Okay, there are like a million new Angelina Jolie interviews today, probably because The Tourist’s junket officially kicked off yesterday. We saw Jolie heading into the junket yesterday, wearing her fabulous grey coat porn. Today, we have more “Angelina walking into a Paris junket” photos, this time with brown/camel coat porn. CB and I prefer the grey, but the boots and the Gucci bag are amazing, right? Anyway, here are some bits and pieces from Pop Sugar’s interview with La Jolie… she talks about The Tourist, of course, and Johnny Depp, and she even gets into her inspiration for the character. Hint: it was one of her kids (NOT FAX!).
The wardrobe in this movie is beautiful; did you have input in the process?
Angelina Jolie: [Costume designer Colleen Atwood] was very specific about what she liked, but I did certainly chime in about things I thought were right for the character. We wanted to make sure that she had a kind of sexiness and elegance, but also that she was fun, playful, and sweet. Instead of a big high slit, [Colleen] put a bow in the bum. It was very different than anything I’ve ever worn. It took me a while to get used to the heels and the gloves and how to hold the handbag. I think everyone knows I’m not necessarily that female. So it was a bit of an exercise in having the fun of being a girl. Having come off literally being a guy in Salt, it was nice to rediscover female.
Your character sort of floats through this movie, away from the action; how was that for a change?
AJ: My note that I got probably every day was “slow down.” I think as very modern women we feel the need to attack things, we’re like New Yorkers. [The director] was trying to teach me a certain way of being bred, this elegance, like time moves around you, you don’t meet it. The hardest thing for me was to kind of take a deep breath and glide a little more.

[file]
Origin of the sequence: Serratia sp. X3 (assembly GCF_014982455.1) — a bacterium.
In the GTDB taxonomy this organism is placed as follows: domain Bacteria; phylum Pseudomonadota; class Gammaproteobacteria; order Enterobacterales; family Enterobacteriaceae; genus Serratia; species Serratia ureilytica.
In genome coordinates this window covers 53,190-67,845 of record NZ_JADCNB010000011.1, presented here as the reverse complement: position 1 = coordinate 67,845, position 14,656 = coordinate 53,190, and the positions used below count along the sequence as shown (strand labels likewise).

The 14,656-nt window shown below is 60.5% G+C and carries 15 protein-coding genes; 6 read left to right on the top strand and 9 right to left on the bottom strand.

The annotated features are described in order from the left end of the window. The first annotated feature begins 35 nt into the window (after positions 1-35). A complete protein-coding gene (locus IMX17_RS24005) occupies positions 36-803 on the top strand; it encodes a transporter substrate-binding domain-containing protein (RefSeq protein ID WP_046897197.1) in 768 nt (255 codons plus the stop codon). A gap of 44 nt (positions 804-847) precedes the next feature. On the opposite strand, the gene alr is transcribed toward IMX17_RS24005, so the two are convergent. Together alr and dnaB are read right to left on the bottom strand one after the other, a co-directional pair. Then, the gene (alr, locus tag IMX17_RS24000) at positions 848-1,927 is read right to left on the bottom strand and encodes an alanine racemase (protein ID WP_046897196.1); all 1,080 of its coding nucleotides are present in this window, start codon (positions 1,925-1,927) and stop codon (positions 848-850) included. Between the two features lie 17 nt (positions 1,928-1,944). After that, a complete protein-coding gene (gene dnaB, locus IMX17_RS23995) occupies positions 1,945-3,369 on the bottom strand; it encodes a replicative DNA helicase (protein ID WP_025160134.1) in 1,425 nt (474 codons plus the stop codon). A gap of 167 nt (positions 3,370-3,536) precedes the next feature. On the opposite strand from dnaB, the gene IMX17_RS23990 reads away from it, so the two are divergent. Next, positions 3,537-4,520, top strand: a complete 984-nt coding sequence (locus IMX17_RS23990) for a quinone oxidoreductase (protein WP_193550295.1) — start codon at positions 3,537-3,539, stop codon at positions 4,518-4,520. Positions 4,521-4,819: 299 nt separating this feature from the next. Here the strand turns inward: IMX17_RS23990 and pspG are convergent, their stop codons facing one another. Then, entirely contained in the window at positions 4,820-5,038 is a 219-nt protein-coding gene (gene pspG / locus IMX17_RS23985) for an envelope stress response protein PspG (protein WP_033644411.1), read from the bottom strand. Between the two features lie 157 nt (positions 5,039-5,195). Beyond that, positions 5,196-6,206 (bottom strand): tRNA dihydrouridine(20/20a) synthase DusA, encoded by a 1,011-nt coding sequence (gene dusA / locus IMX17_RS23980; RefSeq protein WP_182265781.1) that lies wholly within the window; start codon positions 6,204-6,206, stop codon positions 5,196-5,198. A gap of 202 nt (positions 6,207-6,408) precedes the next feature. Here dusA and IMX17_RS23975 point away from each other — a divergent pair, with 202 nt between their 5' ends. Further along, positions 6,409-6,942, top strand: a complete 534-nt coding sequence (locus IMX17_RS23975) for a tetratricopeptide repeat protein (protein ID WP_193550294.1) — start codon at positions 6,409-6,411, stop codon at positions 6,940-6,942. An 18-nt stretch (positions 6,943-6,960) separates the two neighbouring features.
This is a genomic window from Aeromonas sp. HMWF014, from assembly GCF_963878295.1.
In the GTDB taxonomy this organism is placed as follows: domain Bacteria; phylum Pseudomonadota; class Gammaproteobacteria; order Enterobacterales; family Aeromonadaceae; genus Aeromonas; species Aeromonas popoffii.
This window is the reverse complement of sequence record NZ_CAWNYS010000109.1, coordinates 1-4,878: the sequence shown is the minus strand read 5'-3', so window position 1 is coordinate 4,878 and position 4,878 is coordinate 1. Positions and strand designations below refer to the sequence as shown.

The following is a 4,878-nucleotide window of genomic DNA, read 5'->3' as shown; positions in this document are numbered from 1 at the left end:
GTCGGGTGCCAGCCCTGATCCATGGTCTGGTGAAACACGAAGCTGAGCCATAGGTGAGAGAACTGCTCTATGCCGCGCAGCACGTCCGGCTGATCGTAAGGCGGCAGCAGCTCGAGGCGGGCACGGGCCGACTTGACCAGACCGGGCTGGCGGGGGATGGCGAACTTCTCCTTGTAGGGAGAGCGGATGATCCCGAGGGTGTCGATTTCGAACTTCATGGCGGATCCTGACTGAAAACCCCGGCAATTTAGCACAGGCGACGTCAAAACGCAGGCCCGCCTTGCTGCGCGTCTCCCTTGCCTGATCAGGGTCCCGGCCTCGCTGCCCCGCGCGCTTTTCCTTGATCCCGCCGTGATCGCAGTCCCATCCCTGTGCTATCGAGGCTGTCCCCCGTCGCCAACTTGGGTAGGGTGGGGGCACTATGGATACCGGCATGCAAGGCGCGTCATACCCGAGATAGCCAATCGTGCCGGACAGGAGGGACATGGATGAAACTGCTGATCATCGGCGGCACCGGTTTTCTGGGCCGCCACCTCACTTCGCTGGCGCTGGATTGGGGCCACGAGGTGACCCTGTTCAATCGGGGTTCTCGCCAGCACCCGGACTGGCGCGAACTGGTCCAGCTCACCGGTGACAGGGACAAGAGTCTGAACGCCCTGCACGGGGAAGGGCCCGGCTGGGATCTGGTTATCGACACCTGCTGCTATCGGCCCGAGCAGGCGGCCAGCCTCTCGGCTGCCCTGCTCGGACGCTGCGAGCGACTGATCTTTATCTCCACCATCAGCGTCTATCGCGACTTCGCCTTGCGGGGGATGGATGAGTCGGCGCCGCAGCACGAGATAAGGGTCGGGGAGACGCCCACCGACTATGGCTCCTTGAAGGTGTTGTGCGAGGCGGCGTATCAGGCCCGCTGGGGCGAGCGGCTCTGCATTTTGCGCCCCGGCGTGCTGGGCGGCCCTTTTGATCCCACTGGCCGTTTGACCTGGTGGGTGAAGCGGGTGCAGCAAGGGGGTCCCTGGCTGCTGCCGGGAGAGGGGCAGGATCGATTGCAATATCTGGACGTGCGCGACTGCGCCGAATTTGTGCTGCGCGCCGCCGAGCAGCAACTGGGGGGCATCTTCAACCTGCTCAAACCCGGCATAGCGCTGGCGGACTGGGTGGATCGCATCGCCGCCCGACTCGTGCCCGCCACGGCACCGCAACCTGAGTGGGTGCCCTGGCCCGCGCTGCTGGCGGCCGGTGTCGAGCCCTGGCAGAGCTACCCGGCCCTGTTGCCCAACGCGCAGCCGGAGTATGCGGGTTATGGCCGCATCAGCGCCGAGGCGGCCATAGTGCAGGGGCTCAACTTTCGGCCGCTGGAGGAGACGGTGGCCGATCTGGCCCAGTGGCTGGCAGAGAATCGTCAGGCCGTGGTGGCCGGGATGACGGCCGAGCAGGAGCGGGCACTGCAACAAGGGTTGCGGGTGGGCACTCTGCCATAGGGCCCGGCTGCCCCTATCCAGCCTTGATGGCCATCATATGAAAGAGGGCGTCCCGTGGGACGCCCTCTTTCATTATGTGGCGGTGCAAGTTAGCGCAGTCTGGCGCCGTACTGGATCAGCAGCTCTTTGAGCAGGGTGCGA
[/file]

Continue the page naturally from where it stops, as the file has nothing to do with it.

Did you have any specific inspiration for your character?
AJ: A combination of what we all think in our minds of female, all the different references. My mother had a real softness to her and was very gracious. Vivienne, my youngest daughter, is extremely female and very naturally a real girl. I kind of played Vivienne in the film. [Laughs.] I tried not to pin it down to one person so much.
What were the good and bad aspects of filming in Venice?
AJ: Not a lot of bad. The good was just everything. The kids had a good time. As a parent you feel responsible to teach your kids about culture — so you get this great feeling — done! Live in Venice for two months, have an Italian teacher, so that was great.
With such a busy career and family, how do you find time for yourself?
AJ: You just give that up at a certain point. You even try to take a bath and everybody comes in, so you give up and that’s OK. As somebody who likes to be alone, I surprise myself that I’m very happy to be surrounded by everybody in my family. I feel that comfort.
How do you find yourself choosing projects at this point in your career?
AJ: It’s getting harder to make decisions to work for the sake of working. Like everybody, I’m trying to find things that are extremely challenging or mean something to me deeply. Sometimes something like The Tourist comes up and it’s just fun, but it’s not as easy to find projects that I have to do. I have to be home and I have to do other things, but I don’t have to work as much. That’s why I’m unemployed at the moment.
What was the best part of working with Johnny Depp?
He’s just such a nice guy. He’s so funny and so fun to hang out with. He’s just that friend you’re so happy to come to work and do scenes with. Plus, he’s such a brilliant actor. He’s often thought of so much for his deep character work, but it really comes from an artist who is willing to try things. He’s not just somebody who’s doing these fun [movies]; he’s a real experimental deeply feeling artist, who gives a lot and is very gracious on set to everybody and to his fellow actors. He’s just a pleasure.